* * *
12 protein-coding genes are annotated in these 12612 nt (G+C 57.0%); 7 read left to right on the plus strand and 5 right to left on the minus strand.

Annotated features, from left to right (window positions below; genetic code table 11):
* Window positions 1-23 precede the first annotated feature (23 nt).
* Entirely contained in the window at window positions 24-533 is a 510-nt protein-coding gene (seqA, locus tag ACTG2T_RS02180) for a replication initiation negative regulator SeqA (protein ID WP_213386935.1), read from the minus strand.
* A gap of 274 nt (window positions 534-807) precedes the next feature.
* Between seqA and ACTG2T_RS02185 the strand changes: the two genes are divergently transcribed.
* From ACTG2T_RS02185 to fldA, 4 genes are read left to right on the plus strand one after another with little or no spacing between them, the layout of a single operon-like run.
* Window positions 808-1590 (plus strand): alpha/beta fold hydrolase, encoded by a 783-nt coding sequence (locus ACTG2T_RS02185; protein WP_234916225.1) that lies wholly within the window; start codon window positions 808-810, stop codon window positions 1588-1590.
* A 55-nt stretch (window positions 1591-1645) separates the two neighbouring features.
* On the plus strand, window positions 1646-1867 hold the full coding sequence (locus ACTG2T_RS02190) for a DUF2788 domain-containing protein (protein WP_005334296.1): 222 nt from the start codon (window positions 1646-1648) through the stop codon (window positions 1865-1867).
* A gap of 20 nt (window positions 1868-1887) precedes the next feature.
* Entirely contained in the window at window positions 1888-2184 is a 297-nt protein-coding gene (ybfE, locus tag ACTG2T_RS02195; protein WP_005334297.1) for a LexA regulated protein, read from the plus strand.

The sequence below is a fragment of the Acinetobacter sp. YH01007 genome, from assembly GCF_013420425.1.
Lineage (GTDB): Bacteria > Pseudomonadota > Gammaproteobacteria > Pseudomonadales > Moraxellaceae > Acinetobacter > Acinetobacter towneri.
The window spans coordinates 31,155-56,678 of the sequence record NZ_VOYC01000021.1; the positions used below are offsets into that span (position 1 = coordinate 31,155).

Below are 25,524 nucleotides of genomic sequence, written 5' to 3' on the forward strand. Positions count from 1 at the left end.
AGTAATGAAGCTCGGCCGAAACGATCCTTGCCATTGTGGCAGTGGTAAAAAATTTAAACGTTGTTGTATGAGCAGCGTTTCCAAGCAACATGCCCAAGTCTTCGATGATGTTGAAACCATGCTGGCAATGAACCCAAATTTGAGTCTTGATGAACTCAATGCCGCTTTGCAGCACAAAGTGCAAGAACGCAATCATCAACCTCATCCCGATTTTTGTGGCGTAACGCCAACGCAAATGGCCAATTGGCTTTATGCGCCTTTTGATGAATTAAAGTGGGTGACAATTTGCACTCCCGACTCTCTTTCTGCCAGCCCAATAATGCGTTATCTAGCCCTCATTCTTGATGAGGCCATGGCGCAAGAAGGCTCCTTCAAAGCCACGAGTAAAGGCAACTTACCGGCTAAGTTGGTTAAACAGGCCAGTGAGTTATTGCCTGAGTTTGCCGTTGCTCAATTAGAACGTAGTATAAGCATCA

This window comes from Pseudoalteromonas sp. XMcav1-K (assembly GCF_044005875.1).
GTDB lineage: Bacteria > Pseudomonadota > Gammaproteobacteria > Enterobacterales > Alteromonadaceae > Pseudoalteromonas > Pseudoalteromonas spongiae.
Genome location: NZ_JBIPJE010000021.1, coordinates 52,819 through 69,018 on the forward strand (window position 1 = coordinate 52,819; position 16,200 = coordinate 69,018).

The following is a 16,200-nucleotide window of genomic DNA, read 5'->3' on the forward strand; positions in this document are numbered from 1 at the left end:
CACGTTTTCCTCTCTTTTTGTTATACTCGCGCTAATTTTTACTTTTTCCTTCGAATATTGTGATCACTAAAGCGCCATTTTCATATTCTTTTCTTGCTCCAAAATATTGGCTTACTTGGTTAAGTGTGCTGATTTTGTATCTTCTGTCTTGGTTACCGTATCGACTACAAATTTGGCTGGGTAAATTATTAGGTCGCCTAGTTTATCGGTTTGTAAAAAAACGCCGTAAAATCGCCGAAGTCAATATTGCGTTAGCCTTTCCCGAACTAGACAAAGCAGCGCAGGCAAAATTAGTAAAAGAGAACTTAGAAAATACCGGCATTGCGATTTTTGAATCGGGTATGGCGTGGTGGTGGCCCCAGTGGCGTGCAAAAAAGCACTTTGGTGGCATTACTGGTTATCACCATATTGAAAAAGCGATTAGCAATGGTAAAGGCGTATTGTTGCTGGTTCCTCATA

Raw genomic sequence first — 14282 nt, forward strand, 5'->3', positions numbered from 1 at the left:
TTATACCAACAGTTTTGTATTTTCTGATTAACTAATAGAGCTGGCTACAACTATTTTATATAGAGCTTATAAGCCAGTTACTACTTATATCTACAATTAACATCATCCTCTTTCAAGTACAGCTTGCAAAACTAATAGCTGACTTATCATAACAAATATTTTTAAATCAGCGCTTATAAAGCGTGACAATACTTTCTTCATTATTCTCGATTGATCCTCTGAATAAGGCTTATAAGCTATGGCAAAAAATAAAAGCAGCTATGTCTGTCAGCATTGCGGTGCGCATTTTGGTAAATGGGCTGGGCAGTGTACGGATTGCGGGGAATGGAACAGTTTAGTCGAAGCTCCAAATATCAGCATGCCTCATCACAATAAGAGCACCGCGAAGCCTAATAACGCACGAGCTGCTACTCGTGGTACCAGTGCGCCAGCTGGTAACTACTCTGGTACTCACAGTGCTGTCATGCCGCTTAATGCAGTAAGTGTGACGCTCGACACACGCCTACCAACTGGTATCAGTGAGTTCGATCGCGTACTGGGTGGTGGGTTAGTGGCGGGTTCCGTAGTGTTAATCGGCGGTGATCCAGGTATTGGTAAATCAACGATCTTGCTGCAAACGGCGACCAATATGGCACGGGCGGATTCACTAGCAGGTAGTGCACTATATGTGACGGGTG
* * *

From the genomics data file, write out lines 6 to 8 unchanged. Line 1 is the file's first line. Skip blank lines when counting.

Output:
* Between seqA and ACTG2T_RS02185 the strand changes: the two genes are divergently transcribed.
* From ACTG2T_RS02185 to fldA, 4 genes are read left to right on the plus strand one after another with little or no spacing between them, the layout of a single operon-like run.
* Window positions 808-1590 (plus strand): alpha/beta fold hydrolase, encoded by a 783-nt coding sequence (locus ACTG2T_RS02185; protein WP_234916225.1) that lies wholly within the window; start codon window positions 808-810, stop codon window positions 1588-1590.